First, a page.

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A first look at Shale Framework - Get started with Shale

A first look at Shale Framework
Get started with Shale    -by Anand K Reddy ,DevelopersBook.com, 06/02/2007

page  3 of 5
Framework Config Files

Now that we have our dependencies in place and a webapp that is configured to use Shale, we'll add some blank configuration files under helloworld/WEB-INF that Shale and JSF will need in order to properly initialize themselves.

The digest-config.xml file is required for nightly build of Shale - the default application filter won't initialize without it.

dialog-config.xml

!DOCTYPE dialogs PUBLIC

  "-//Apache Software Foundation//DTD Shale Dialog Configuration 1.0//EN"

  "http://struts.apache.org/dtds/shale-dialog-config_1_0.dtd">

 <dialogs>

 </dialogs>

chain-config.xml

<?xml version="1.0" encoding="UTF-8"?>

 <catalogs>

            <catalog name="shale">

      <!-- Disallow direct access to JSP and JSFP resources -->

      <command      className="org.apache.shale.application.ContextRelativePathFilter"

                     includes="\S*\.xml,\S*\.faces,\S*\.phpl,\S*\.gif,\S*\.jpg,/index\.jsp"

                     excludes="\S*\.jsp,\S*\.jspf"/>                                                                           

            </catalog>

</catalogs>

We only define one rule in our Chain's shale catalog, and that's to disallow direct access to our JSP files. This is because we want to force our users to access the site through the JSF Servlet. We'll also need a faces-config.xml file, but we'll revisit that in next step.

Web App

I know that seems like a lot of work to have gotten nowhere so far; if you ever worked with Struts from scratch I think you'd have thought the same thing about that. We're getting there though, it's finally time to write some code and make some JSPs.

First we'll create a simple NameBean class:

package com.developersBook.jsfApp;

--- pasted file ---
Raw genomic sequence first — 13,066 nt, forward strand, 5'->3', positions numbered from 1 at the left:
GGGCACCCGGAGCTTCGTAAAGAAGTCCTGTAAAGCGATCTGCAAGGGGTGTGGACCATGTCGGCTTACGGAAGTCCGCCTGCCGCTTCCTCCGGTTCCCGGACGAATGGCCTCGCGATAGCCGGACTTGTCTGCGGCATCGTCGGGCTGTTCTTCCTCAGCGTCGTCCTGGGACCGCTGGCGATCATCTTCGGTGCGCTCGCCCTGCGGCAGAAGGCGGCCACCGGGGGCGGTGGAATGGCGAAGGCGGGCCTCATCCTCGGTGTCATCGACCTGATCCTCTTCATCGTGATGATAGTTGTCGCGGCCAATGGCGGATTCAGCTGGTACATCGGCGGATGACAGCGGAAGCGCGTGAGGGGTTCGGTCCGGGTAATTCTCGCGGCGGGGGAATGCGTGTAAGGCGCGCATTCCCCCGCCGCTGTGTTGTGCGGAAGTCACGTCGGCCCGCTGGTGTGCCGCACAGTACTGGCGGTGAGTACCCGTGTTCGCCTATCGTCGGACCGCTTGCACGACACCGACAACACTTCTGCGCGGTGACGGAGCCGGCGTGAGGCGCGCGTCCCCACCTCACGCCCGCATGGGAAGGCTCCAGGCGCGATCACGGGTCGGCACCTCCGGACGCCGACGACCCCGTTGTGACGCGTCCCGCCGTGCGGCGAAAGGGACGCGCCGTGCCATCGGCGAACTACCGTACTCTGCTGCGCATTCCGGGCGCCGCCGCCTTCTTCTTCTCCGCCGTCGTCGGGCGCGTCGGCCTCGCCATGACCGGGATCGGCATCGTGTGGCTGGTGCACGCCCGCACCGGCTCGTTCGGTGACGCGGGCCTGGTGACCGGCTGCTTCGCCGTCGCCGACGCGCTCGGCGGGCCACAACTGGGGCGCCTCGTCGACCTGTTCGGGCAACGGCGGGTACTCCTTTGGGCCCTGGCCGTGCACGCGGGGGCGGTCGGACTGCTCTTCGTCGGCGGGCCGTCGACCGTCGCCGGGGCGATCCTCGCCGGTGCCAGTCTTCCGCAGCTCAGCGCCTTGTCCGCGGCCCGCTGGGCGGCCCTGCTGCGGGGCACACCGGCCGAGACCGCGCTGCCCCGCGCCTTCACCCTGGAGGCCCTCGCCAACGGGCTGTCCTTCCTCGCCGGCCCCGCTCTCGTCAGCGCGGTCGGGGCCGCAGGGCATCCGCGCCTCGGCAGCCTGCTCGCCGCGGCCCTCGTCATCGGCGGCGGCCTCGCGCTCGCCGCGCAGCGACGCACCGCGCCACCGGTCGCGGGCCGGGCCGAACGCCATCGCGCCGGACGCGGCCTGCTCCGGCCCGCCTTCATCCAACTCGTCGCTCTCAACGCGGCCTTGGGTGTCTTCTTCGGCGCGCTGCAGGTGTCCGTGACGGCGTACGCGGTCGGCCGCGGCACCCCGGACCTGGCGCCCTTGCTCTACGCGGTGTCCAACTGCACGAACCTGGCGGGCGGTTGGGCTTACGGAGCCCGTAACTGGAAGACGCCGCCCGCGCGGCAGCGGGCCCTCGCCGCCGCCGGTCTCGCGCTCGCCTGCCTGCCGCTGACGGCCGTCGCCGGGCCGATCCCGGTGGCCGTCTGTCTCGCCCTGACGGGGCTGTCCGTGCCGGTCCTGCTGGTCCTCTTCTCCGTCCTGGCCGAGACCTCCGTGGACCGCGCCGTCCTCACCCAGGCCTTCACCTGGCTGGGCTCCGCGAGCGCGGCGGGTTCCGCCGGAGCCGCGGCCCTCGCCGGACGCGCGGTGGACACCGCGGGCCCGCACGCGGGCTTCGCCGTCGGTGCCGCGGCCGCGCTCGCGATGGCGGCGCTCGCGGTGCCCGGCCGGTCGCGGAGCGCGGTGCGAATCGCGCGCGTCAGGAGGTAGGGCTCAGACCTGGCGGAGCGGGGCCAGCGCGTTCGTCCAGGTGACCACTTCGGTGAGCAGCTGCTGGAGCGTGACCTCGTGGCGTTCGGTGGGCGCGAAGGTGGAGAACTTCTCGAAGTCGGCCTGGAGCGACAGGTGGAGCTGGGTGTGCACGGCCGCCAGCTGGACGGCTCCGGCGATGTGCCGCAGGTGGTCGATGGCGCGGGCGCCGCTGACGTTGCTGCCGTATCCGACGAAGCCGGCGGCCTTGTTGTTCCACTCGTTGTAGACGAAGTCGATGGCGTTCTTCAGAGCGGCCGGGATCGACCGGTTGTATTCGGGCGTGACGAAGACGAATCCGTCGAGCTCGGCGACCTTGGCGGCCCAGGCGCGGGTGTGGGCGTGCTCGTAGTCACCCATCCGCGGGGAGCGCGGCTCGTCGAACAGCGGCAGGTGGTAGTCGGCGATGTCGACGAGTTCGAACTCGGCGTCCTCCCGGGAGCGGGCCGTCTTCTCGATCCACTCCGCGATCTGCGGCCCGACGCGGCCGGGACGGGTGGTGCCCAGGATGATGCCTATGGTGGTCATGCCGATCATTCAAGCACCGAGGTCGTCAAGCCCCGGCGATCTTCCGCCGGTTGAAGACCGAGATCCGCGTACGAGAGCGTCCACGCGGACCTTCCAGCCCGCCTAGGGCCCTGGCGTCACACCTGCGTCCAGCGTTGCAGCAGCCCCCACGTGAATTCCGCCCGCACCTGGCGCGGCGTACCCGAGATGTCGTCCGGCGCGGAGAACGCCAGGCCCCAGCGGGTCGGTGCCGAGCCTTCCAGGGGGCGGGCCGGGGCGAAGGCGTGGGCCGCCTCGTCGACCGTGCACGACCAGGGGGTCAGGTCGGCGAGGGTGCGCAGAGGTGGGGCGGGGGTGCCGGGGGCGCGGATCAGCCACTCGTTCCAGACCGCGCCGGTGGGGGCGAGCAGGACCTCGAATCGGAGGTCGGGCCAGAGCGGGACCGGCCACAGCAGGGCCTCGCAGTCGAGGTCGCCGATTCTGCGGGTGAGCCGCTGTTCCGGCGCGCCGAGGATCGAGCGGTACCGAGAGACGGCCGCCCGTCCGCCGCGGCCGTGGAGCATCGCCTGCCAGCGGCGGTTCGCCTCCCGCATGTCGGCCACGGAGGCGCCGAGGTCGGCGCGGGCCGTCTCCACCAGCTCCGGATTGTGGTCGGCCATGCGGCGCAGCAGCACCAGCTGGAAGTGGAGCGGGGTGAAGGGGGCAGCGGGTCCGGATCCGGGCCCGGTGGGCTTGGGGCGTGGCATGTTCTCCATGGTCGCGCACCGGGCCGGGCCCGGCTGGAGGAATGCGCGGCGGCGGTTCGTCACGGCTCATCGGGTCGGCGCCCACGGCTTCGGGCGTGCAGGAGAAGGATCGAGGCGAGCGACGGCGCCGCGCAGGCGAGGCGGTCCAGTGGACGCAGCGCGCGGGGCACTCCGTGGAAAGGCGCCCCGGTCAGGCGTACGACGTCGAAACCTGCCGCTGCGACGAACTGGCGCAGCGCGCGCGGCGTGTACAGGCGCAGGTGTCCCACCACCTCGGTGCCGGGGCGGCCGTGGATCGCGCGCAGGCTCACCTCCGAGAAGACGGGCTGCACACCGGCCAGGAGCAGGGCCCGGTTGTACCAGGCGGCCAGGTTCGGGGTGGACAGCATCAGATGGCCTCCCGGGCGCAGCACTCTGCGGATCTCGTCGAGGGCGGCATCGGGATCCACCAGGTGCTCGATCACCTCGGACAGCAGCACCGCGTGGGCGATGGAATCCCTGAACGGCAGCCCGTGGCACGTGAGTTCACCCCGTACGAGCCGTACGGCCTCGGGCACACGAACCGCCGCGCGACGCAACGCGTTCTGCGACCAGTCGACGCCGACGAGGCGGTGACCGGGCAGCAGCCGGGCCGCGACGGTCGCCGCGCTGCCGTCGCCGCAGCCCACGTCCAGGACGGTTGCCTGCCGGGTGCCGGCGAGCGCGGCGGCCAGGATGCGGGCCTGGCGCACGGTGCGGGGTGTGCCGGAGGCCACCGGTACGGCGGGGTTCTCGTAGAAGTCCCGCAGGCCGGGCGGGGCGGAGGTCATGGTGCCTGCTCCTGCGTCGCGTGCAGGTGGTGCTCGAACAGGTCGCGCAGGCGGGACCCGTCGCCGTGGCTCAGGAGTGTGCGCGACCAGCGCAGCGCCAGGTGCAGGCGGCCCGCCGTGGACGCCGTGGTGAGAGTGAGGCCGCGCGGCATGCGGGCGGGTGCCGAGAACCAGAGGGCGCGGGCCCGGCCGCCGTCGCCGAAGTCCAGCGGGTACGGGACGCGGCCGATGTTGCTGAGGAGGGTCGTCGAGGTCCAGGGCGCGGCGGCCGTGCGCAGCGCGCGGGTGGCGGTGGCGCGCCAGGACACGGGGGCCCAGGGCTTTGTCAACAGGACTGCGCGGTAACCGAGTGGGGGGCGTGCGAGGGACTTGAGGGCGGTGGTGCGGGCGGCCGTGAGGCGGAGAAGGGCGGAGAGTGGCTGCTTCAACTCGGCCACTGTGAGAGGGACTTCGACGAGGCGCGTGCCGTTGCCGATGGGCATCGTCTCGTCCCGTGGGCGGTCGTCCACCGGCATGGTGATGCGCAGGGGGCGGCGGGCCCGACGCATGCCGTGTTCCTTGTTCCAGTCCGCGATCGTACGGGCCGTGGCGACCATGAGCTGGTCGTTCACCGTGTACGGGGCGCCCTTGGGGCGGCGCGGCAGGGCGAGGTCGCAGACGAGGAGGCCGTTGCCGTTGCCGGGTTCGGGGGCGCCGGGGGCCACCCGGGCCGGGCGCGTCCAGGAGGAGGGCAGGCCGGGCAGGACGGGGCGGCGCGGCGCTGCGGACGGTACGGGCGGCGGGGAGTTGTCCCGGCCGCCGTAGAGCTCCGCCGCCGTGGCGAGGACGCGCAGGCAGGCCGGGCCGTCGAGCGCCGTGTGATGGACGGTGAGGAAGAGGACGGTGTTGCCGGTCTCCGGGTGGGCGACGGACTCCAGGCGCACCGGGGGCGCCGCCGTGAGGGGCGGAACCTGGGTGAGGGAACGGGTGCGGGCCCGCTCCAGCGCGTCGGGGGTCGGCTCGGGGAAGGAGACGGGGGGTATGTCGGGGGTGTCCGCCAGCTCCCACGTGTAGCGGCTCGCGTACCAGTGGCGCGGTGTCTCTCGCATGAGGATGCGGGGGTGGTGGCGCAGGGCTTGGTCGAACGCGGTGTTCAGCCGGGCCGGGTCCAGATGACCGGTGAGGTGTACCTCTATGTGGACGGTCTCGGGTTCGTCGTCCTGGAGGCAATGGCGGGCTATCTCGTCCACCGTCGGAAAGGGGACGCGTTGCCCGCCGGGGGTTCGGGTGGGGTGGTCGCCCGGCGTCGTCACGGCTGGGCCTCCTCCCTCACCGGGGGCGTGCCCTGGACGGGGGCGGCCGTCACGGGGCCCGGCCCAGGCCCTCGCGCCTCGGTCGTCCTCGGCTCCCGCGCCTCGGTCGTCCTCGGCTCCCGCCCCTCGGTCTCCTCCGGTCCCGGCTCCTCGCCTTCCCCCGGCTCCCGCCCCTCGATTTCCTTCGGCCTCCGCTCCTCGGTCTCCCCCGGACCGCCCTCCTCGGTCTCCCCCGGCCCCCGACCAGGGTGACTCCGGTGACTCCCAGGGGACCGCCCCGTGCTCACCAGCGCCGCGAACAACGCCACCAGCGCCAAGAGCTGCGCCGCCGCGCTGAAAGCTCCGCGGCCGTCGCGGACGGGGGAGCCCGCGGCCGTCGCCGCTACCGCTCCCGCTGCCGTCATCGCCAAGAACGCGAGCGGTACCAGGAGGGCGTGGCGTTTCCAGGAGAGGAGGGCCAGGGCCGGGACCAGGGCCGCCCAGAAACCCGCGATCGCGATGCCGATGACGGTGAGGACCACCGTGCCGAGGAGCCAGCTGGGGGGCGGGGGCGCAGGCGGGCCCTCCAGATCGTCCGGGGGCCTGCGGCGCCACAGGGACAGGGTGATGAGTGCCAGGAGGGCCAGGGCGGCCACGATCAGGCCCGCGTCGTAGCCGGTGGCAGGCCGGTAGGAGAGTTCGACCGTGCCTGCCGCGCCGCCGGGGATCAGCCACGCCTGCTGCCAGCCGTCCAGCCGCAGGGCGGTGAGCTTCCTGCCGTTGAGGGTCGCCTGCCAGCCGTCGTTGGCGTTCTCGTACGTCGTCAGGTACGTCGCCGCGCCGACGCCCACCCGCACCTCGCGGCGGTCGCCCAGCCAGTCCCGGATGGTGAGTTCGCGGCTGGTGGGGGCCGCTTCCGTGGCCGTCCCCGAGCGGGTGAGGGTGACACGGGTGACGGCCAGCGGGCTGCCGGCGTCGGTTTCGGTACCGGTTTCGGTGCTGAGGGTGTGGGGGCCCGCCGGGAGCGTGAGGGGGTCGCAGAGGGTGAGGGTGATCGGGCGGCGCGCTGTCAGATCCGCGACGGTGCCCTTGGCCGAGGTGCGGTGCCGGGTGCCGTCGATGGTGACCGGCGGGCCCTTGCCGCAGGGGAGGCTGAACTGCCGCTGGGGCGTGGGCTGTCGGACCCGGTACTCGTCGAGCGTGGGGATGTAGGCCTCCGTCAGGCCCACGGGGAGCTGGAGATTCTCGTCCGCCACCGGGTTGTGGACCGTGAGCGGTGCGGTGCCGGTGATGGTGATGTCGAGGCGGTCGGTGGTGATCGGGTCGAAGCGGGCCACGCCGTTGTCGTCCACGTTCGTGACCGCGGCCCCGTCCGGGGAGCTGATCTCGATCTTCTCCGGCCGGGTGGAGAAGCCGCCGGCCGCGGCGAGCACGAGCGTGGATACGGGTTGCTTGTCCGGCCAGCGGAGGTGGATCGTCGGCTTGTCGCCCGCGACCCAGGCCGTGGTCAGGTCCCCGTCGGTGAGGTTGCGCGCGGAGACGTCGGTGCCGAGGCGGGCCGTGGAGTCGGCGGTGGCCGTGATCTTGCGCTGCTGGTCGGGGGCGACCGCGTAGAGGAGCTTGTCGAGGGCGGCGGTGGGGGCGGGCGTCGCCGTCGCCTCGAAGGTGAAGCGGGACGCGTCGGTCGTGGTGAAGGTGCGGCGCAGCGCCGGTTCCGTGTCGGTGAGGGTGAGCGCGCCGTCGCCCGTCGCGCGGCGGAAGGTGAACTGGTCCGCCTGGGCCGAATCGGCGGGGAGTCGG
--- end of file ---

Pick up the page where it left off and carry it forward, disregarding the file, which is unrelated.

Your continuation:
public class NameBean {

            private String name;

            public void setName( final String name )

            {                     

            this.name = name;        

            }

                  public String getName()

            {

                     return this.name;

            }

}

Then we'll create some JSPs. One will prompt for your name, and populate the name bean with the value you enter. The others will say ‘Hello’ or ‘Bye’, depending on which action the user chooses.

welcome.jsp

<%@ taglib uri="http://java.sun.com/jsf/html" prefix="h" %>

<%@ taglib uri="http://java.sun.com/jsf/core" prefix="f" %>

 <html>

            <head>

                        <title>Hello World!</title>

            </head>

            <body>

                <f:view>

                         <h1><h:outputText value="Welcome………"/></h1>

                         <h:form id="helloform">

                         <h:outputText value="Enter your name:"/>

                         <h:inputText value="#{nameBean.name}"/>

                         <h:commandButton action="hello" value="Say Hello"/>

                         <h:commandButton action="bye" value="Say Bye"/>

                          </h:form>

                </f:view>

            </body>

</html>

  Continued.....

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